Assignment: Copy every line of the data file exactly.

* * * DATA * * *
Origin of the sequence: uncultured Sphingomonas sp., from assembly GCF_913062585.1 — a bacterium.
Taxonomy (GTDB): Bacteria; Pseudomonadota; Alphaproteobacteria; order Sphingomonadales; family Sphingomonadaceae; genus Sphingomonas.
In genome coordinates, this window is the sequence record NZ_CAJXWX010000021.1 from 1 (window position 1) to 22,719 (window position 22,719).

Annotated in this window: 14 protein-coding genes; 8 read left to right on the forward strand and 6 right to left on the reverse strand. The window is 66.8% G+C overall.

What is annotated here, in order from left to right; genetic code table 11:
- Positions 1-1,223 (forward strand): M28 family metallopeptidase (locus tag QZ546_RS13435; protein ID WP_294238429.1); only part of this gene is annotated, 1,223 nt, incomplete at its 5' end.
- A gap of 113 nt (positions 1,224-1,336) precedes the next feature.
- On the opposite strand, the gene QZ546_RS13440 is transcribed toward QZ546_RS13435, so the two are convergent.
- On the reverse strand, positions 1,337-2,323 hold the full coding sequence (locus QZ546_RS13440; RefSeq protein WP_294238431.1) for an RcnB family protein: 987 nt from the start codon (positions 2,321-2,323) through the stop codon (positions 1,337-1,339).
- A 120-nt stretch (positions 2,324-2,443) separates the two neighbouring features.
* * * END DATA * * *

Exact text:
Origin of the sequence: uncultured Sphingomonas sp., from assembly GCF_913062585.1 — a bacterium.
Taxonomy (GTDB): Bacteria; Pseudomonadota; Alphaproteobacteria; order Sphingomonadales; family Sphingomonadaceae; genus Sphingomonas.
In genome coordinates, this window is the sequence record NZ_CAJXWX010000021.1 from 1 (window position 1) to 22,719 (window position 22,719).

Annotated in this window: 14 protein-coding genes; 8 read left to right on the forward strand and 6 right to left on the reverse strand. The window is 66.8% G+C overall.

What is annotated here, in order from left to right; genetic code table 11:
- Positions 1-1,223 (forward strand): M28 family metallopeptidase (locus tag QZ546_RS13435; protein ID WP_294238429.1); only part of this gene is annotated, 1,223 nt, incomplete at its 5' end.
- A gap of 113 nt (positions 1,224-1,336) precedes the next feature.
- On the opposite strand, the gene QZ546_RS13440 is transcribed toward QZ546_RS13435, so the two are convergent.
- On the reverse strand, positions 1,337-2,323 hold the full coding sequence (locus QZ546_RS13440; RefSeq protein WP_294238431.1) for an RcnB family protein: 987 nt from the start codon (positions 2,321-2,323) through the stop codon (positions 1,337-1,339).
- A 120-nt stretch (positions 2,324-2,443) separates the two neighbouring features.